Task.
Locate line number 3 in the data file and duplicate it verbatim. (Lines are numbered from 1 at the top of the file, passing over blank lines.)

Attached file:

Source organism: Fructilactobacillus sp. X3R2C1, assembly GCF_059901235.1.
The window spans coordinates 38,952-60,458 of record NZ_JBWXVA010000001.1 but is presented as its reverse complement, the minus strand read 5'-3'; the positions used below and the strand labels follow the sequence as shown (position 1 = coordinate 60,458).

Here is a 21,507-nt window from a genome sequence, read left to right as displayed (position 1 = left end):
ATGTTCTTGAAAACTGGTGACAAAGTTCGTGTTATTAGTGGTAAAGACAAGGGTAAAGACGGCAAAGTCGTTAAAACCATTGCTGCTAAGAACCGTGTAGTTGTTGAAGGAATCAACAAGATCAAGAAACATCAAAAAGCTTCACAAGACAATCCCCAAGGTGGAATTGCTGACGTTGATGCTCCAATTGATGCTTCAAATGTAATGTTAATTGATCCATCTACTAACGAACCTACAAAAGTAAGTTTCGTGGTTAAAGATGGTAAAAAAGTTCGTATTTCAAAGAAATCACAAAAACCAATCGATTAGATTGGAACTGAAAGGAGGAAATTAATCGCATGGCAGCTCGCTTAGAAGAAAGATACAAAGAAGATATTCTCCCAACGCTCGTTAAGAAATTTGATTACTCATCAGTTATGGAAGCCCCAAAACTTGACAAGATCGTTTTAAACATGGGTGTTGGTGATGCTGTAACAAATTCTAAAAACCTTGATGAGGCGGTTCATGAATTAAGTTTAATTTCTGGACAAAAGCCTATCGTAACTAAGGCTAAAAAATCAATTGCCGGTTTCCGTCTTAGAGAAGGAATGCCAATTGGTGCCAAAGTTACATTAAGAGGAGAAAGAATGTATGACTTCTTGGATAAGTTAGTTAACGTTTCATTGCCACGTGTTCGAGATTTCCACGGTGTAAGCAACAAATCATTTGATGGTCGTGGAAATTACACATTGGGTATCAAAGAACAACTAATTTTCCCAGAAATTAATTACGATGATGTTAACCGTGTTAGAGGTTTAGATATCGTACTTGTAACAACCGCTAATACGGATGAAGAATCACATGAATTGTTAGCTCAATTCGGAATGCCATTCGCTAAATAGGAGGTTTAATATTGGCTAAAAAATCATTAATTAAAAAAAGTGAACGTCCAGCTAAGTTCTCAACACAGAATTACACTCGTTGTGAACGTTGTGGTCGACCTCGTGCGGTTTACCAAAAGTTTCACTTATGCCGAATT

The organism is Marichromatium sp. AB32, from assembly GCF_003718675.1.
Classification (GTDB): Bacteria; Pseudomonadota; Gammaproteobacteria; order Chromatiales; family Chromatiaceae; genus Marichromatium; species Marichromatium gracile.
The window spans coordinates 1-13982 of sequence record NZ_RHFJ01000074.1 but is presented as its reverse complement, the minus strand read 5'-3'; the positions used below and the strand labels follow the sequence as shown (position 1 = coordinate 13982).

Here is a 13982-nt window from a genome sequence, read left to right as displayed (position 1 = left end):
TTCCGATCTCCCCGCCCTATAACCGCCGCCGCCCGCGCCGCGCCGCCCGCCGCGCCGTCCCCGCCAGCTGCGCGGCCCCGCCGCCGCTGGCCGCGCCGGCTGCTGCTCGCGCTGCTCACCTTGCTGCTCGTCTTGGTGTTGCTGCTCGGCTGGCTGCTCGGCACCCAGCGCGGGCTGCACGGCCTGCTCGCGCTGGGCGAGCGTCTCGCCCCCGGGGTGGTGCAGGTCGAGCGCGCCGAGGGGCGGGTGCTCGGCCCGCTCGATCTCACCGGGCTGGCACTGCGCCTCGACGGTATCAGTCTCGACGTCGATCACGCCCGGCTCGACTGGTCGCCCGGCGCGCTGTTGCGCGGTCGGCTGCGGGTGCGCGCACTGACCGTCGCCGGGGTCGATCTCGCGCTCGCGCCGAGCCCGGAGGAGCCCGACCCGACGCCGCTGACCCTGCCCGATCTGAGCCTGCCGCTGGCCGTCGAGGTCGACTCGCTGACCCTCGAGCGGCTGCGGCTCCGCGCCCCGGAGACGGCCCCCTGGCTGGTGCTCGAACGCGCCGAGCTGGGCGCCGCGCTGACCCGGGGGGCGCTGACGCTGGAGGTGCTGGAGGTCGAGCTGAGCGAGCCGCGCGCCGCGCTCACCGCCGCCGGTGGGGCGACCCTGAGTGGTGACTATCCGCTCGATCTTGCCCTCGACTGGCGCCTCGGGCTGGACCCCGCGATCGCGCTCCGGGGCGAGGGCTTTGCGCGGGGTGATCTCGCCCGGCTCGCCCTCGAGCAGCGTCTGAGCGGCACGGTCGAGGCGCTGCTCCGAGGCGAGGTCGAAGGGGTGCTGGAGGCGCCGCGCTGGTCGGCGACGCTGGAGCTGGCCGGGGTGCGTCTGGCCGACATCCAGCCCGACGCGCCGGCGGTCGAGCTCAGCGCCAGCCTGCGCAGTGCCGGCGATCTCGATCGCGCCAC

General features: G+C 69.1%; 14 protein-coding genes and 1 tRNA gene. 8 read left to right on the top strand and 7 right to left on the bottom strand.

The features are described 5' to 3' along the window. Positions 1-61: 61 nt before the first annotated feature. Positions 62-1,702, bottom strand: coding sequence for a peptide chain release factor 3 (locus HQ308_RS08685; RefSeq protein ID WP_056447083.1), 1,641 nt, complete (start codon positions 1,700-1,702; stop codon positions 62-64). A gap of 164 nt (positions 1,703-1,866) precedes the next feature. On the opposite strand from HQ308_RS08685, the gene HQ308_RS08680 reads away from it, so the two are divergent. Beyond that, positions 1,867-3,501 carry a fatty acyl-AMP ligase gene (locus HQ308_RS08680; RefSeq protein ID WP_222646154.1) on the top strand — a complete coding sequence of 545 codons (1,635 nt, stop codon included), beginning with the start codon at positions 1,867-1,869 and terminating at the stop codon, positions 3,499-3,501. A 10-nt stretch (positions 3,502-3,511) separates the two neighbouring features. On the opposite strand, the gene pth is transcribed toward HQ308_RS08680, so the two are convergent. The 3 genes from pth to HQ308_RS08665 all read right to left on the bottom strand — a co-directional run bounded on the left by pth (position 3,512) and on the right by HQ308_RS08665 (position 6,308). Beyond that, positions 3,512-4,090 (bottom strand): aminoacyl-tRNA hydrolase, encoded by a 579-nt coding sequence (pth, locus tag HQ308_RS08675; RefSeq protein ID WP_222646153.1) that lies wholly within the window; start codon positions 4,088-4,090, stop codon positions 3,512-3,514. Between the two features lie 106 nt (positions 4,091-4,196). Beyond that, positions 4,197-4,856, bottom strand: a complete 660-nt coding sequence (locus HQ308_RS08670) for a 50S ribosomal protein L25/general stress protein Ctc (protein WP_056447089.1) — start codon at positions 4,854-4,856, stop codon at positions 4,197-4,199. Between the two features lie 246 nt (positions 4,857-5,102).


Here is a 21,507-nt window from a genome sequence, read left to right as displayed (position 1 = left end):